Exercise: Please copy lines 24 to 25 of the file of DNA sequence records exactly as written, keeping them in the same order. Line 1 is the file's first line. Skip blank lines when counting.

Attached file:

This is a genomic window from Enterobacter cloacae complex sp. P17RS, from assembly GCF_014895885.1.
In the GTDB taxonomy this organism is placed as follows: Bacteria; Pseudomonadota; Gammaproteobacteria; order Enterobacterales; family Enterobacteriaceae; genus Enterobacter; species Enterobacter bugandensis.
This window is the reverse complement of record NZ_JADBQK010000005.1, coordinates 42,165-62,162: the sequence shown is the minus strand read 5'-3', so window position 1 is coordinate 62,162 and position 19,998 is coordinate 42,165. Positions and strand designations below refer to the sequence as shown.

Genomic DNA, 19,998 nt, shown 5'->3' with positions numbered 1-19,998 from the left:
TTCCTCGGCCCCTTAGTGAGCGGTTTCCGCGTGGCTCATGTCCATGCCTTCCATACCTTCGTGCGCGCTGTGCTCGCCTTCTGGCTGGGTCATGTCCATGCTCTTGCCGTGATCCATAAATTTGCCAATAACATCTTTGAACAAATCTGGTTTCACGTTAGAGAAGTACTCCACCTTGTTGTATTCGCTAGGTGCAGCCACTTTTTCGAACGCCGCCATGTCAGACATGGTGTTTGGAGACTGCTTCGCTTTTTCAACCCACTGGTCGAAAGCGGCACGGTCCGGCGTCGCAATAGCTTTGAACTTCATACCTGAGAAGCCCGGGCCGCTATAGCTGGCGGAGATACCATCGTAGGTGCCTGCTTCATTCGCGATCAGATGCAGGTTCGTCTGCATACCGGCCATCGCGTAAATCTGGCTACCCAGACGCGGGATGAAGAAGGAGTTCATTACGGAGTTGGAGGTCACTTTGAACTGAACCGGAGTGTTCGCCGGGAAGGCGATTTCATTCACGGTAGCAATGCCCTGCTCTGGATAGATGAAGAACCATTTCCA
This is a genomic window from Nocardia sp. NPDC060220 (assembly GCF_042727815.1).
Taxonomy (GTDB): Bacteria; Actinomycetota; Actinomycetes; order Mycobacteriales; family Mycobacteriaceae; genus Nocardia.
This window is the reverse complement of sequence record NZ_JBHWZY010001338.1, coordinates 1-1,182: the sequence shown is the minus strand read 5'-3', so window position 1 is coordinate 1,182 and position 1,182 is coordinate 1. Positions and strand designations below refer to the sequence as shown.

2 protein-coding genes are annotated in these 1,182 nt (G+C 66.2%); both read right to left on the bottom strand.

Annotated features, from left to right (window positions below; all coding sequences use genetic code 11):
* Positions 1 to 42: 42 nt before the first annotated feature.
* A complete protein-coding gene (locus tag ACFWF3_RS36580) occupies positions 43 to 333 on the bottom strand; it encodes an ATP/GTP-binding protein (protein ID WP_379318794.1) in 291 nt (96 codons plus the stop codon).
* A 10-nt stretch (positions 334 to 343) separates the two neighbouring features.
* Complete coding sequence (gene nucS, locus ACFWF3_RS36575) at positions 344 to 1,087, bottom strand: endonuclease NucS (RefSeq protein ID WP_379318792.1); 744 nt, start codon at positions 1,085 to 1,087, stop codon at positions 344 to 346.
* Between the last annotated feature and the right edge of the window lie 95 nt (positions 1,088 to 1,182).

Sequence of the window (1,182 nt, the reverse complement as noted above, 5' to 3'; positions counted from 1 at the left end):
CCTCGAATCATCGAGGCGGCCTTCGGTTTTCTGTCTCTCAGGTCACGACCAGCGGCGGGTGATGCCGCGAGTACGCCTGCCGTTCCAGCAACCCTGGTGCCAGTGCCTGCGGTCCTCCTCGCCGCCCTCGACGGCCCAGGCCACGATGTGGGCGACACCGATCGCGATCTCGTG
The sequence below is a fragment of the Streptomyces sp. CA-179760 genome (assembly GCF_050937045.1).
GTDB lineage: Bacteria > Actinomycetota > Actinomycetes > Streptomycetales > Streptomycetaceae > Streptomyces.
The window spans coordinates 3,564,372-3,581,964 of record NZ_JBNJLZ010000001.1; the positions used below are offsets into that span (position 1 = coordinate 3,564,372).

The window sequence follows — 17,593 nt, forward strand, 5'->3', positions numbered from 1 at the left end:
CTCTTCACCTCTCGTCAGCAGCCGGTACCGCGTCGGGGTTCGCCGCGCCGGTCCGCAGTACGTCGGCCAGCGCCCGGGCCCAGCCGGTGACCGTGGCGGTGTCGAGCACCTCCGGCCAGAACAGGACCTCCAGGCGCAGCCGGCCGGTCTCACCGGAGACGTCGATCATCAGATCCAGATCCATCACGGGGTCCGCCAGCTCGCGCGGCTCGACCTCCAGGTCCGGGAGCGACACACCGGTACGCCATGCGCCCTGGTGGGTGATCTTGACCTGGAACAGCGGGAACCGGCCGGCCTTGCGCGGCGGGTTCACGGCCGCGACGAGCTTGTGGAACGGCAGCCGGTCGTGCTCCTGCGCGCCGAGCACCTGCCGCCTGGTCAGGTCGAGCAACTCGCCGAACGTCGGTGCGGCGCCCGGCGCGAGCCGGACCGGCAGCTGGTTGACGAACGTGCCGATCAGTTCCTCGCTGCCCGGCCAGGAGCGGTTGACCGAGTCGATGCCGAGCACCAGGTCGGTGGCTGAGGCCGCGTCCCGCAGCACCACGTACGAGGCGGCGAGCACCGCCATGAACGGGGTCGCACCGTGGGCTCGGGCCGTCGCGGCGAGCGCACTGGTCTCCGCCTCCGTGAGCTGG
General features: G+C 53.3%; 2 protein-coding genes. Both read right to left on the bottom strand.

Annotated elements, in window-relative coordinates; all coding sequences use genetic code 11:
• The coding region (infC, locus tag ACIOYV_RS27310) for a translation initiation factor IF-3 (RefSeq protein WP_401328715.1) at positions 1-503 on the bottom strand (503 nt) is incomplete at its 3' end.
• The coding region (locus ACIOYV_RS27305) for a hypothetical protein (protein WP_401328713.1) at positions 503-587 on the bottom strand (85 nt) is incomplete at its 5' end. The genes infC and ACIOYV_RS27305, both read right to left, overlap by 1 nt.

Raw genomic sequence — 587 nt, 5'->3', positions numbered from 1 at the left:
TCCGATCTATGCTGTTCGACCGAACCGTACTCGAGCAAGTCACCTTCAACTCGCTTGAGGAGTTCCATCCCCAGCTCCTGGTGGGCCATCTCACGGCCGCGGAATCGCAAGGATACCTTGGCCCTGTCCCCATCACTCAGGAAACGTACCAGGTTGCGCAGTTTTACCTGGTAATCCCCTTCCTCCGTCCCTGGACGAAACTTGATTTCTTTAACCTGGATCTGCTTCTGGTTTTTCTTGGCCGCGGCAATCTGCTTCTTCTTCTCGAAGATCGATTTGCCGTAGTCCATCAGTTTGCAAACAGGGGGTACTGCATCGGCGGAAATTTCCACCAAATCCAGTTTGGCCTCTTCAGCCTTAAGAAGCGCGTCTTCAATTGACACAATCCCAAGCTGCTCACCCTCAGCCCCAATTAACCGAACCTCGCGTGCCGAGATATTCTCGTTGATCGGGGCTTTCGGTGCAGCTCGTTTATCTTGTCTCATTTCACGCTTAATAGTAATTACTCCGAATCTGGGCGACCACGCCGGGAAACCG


Annotated elements, in window-relative coordinates; all coding sequences use genetic code 11:
• The coding region (infC, locus tag ACIOYV_RS27310) for a translation initiation factor IF-3 (RefSeq protein WP_401328715.1) at positions 1-503 on the bottom strand (503 nt) is incomplete at its 3' end.